Date: Nov 27, 2012 5:26 PM
Author: Pubkeybreaker
Subject: Re: From Fermat little theorem to Fermat Last Theorem

On Nov 27, 2:58 pm, quasi <qu...@null.set> wrote:
> John Jens wrote:
> >quasi wrote:
> >>John Jens wrote:
>
> >>>http://primemath.wordpress.com/
>
> >>Copying part of the text from the link above (enough to
> >>expose the error in Jens' reasoning) ...

>
> >>>Fermat?s little theorem states that if p is a prime number,
> >>>then for any integer a, the number a^p is an integer multiple
> >>>of p.

>
> >>>   a^p = a(mod p)
>
> >> Yes, but note that a^p = a (mod p) does not imply 0 <= a < p.
>
> >>>Assume that a,b,c naturals and p prime and
>
> >>>   0 < a <= b < c < p
>
> >>> ...
>
> >>>So we can?t find naturals 0 < a <= b < c < p with p prime to
> >>>satisfy a^p + b^p = c^p.

>
> >> Sure, but that doesn't even come close to proving Fermat's
> >> Last Theorem. All you've proved is the trivial result that if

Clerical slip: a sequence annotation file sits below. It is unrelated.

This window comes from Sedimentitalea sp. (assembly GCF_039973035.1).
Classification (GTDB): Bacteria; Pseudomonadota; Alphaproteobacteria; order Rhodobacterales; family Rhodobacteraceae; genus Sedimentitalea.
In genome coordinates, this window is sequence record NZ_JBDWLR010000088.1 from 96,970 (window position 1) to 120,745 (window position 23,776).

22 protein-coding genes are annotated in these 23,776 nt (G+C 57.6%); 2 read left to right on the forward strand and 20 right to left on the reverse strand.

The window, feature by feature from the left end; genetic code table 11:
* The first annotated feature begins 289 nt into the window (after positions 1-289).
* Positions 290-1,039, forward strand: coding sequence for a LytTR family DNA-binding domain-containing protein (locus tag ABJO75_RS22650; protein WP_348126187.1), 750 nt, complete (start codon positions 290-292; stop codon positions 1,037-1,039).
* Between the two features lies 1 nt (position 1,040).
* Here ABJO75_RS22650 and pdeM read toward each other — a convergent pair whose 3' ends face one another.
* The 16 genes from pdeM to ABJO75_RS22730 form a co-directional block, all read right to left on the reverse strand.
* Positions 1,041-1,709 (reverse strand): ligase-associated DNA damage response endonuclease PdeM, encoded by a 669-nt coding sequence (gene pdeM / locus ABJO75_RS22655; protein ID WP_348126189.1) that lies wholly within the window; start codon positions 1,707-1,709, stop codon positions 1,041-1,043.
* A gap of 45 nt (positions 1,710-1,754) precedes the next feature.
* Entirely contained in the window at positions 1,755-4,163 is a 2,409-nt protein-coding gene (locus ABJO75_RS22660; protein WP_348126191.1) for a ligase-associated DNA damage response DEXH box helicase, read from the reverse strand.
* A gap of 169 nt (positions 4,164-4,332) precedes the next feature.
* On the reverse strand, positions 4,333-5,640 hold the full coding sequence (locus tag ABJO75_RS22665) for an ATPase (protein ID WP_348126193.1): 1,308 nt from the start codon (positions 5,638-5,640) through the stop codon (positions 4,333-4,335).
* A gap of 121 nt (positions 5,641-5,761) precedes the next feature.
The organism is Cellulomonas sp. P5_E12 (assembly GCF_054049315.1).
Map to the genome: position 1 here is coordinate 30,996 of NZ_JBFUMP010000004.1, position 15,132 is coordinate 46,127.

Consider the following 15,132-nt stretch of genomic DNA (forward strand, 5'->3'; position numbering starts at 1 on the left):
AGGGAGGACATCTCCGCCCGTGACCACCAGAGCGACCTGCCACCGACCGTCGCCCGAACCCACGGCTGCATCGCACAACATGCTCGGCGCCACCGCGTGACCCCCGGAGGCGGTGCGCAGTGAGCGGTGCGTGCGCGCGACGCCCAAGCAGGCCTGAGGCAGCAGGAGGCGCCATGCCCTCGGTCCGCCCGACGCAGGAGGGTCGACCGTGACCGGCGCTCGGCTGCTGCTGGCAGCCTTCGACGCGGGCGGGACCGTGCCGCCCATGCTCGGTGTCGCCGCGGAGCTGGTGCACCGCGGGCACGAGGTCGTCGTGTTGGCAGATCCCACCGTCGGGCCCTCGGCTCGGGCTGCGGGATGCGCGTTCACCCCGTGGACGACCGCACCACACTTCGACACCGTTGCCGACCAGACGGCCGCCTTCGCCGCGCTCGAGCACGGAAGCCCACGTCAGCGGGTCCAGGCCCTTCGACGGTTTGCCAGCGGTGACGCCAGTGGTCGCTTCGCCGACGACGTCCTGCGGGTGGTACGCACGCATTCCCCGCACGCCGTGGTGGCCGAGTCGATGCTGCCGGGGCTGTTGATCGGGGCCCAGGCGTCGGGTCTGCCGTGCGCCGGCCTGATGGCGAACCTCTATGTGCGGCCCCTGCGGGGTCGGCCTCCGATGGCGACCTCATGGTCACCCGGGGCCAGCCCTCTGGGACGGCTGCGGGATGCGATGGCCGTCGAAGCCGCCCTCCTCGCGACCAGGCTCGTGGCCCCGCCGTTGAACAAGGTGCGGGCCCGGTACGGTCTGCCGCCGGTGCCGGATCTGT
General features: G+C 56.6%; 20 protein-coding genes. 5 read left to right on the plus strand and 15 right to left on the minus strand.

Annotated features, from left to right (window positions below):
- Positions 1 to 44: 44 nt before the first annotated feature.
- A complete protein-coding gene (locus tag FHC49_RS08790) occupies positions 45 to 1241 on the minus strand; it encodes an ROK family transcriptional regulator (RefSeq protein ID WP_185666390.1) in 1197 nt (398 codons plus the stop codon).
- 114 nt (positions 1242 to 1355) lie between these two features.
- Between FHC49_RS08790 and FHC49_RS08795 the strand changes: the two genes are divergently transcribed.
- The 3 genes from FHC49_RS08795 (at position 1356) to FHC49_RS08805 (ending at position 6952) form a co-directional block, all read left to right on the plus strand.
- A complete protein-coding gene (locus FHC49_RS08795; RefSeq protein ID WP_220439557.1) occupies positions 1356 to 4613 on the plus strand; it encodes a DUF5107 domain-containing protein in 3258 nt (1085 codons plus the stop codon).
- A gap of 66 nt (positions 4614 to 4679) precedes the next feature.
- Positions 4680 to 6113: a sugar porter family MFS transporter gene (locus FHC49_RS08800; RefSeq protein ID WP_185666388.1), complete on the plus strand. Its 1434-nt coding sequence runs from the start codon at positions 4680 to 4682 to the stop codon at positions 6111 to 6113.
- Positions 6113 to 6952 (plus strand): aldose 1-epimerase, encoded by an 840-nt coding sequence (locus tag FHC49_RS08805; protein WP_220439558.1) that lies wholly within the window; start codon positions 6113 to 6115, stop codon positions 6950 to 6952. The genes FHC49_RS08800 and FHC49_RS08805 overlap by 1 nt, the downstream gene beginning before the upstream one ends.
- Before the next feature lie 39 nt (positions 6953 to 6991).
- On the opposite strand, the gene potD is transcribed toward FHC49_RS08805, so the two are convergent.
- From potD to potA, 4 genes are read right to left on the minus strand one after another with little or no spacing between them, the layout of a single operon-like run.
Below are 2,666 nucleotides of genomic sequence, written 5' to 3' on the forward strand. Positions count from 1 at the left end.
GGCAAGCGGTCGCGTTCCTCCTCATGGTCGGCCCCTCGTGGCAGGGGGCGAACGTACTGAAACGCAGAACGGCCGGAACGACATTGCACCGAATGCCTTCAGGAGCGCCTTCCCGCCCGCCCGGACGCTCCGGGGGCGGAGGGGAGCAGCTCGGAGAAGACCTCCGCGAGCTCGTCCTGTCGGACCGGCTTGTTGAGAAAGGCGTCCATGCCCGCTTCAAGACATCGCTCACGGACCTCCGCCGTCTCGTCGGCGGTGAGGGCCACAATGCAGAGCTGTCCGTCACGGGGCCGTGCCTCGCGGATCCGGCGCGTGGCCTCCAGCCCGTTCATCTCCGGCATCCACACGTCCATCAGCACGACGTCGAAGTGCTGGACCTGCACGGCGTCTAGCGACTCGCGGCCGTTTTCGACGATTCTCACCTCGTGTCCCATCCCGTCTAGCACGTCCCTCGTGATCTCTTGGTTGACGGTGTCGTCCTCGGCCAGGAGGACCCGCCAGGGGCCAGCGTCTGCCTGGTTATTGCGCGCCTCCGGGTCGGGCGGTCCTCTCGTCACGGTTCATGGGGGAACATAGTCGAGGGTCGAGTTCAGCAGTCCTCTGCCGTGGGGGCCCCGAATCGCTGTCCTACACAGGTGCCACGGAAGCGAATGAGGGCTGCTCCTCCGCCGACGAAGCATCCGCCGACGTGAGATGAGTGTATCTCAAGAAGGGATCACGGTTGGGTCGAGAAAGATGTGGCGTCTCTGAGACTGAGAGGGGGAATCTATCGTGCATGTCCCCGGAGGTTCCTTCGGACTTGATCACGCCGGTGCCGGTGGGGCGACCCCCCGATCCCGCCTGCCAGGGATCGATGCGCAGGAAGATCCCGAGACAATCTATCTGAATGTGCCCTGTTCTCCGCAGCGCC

> >> a,b,c are positive integers with p prime such that
> >> a^p + b^p = c^p then c >= p.

>
> >"Assume that a , b , c naturals and p prime and 0<a=b<c<p"
>
> Yes, you can assume anything you want, but then any conclusion
> is conditional on that assumption.
>
> Without loss of generality, you can assume
>
>    0 < a <= b < c
>
> but how do you justify the inequality c < p?
>
> Of course you can take 2 cases:
>
>    (1) c < p
>
>    (2) C >= p
>
> The case you analyzed is the case c < p (the trivial case),
> and you never even considered the other case. Thus, you
> did not actually prove Fermat's Last Theorem.



He might also want to check his proof when p = 2.....